To make the most of your time, you need to be very selective about what you read on r/MCAT and be mindful of how much time you’re spending on the subreddit overall.
If you find that you can’t help but browse Reddit when you should be studying, it might be a better use of your time to find a different resource — one that won’t tempt you to procrastinate.
The MCAT is Not One-Size-Fits-All
Another issue with the advice on r/MCAT is that it is not always applicable to everyone. The MCAT is not a one-size-fits-all exam, and what worked for one person may not
Studying for the MCAT is a very personal experience, and everyone has different needs and learning styles. What works for one person may not work for another.
This is why, unfortunately, there is no magic bullet when it comes to studying for the MCAT. There is no one study method, schedule, or resource that is guaranteed to work for everyone. Keeping this in mind will save you a lot of time and energy as you scroll through r/MCAT, looking for that perfect study method.
So, while the advice on r/MCAT may be helpful for some people, it’s important to remember that not all of it will be applicable to you. Take what you find useful and leave the rest.
Unfortunately, there is a lot of misinformation on r/MCAT.
This is to be expected, of course. With hundreds of thousands of users and new posts being created every day, it’s impossible for the moderators to keep track of everything. As a result, posts that are inaccurate, out-of-date, or just plain wrong slip through the cracks.
But some of the misinformation on r/MCAT is more than just a simple mistake. In some cases, it’s downright dangerous.
For example, there is a popular post on r/MCAT that claims the AAMC is “lying” about how many hours of content review you need to do before taking the MCAT. The AAMC recommends 300-350 hours, but the author of this post claims that you only need 50-60 hours.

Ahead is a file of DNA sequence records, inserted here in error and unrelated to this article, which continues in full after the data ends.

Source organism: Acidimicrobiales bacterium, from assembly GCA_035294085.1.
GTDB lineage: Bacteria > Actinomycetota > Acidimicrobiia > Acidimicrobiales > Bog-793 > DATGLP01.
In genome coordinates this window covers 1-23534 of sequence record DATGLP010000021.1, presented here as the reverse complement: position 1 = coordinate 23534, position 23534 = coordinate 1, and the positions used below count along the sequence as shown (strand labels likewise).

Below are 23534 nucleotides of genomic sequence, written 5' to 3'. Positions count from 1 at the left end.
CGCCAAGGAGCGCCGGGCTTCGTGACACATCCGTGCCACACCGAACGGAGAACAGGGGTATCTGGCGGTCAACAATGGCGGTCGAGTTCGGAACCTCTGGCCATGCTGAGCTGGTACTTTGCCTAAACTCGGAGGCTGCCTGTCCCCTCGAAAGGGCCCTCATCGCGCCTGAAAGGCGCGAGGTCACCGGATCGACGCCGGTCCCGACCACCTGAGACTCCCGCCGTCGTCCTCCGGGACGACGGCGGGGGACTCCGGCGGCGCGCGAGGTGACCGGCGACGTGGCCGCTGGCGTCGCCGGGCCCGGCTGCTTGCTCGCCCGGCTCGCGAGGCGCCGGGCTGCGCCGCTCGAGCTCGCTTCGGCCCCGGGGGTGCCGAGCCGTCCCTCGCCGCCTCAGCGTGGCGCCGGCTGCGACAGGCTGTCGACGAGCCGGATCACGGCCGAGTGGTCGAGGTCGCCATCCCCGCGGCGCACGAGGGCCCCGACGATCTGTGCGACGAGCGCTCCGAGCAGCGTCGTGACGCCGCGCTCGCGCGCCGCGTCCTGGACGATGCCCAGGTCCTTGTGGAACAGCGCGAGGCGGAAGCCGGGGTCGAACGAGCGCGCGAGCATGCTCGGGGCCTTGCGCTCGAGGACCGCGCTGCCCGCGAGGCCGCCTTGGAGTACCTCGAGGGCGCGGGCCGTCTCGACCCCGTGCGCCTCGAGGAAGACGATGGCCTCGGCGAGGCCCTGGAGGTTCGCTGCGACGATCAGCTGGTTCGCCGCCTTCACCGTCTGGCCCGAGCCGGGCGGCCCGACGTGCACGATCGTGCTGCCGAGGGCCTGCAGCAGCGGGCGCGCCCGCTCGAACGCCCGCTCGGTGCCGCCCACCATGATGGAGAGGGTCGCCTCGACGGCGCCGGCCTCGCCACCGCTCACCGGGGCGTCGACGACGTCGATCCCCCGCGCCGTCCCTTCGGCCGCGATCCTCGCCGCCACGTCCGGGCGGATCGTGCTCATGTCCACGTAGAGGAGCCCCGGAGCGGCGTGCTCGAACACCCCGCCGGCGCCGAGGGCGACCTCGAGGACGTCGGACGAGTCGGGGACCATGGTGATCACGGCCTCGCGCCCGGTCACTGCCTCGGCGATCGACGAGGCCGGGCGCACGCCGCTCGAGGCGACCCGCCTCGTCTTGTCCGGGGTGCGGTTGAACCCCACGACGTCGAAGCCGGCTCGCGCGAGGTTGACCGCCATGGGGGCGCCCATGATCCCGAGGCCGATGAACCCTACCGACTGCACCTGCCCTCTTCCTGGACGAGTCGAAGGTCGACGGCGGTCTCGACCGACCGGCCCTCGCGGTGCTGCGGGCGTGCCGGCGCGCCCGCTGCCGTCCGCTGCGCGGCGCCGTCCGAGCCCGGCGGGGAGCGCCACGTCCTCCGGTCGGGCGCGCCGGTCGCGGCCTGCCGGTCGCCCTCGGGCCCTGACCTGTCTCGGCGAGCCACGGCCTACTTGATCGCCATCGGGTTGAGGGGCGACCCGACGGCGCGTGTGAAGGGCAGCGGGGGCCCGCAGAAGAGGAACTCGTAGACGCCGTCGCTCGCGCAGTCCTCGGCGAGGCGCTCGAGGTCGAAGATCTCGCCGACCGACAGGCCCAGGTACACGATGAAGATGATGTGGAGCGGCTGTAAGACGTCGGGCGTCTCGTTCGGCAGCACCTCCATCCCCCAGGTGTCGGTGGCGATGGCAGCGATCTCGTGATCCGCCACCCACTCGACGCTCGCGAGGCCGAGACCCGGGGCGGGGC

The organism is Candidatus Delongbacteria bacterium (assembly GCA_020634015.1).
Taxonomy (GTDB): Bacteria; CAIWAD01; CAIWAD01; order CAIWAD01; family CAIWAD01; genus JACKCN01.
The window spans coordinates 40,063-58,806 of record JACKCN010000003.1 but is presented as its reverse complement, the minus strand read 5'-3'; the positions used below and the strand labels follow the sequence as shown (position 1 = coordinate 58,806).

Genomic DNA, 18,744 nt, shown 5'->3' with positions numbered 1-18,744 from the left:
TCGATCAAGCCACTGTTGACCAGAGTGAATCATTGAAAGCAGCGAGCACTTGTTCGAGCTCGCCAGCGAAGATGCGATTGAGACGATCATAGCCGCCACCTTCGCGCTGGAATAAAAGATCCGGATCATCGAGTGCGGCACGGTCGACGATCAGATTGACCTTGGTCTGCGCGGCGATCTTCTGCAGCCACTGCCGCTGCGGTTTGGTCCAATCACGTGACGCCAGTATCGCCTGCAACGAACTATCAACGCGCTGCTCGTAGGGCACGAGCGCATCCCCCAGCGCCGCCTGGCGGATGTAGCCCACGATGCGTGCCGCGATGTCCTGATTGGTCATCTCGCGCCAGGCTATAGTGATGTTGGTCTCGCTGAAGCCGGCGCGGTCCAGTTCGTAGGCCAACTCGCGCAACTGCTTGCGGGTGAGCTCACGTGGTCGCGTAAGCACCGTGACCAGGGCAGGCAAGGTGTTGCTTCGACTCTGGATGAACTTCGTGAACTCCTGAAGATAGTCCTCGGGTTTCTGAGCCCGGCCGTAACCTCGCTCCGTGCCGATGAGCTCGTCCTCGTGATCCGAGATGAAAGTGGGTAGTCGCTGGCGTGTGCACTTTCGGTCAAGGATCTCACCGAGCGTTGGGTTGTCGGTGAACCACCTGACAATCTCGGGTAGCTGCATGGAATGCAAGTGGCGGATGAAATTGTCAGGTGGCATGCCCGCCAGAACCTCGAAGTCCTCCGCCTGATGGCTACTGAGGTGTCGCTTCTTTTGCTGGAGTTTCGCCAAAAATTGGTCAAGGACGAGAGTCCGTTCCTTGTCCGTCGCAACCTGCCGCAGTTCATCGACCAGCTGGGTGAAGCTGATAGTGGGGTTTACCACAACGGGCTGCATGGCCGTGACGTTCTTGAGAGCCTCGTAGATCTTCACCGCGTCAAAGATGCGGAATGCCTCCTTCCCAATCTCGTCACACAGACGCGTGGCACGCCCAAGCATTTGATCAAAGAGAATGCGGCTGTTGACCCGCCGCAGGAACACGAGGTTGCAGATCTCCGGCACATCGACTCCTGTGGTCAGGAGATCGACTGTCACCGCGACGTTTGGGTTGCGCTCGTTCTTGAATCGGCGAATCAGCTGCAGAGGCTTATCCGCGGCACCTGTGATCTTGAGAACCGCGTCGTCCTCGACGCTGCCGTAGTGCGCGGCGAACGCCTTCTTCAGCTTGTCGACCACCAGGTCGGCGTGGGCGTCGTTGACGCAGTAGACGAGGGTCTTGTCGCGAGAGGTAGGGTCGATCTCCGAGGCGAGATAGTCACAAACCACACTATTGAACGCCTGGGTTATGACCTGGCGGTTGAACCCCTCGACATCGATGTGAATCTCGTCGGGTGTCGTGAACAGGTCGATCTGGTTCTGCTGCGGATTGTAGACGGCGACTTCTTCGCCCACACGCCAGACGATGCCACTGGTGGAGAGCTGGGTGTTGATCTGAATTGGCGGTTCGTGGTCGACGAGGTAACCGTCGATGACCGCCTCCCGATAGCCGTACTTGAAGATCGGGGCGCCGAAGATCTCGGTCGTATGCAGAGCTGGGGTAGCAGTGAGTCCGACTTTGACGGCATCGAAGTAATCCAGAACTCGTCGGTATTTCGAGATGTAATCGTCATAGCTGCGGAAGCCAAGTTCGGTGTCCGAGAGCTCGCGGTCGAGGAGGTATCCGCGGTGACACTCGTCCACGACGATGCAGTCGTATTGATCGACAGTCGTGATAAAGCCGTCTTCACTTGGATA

This is dangerous advice. The AAMC has years of data and research to back up its recommendations, and they are the experts on the MCAT. This person is not.
Another form of misinformation on r/MCAT comes from competing test prep companies. These companies will often post “reviews” of their competitors’ products, which are almost always biased and misleading. They may also create fake accounts to post positive “reviews” of their own products. This can cause premed students to second-guess their study plans and waste a lot of time and money in the process.
So, how can you tell if the information you’re reading on r/MCAT is accurate?
Unfortunately, there is no easy answer to this question. The best thing you can do is to be critical of everything you read and take everything with a grain of salt. If something sounds too good to be true, it probably is. And if you’re not sure about something, ask a question or do some research before taking any advice.
r/MCAT: The Bottom Line
r/MCAT can provide some quick tips and an important sense of togetherness, but it’s important to use it wisely. Be selective about what you read, and be aware of the biases and misinformation that can exist on the subreddit. Don’t confuse learning about the MCAT with studying for the MCAT, and if you find yourself wasting too much time on Reddit, it might be time to find a different resource.
Remember, MCAT prep is not one-size-fits-all, and what works for one person may not work for another. The best way to study for the MCAT is to find a method, schedule, and resources that work for you. And if you need help finding those things, we’re always here to help.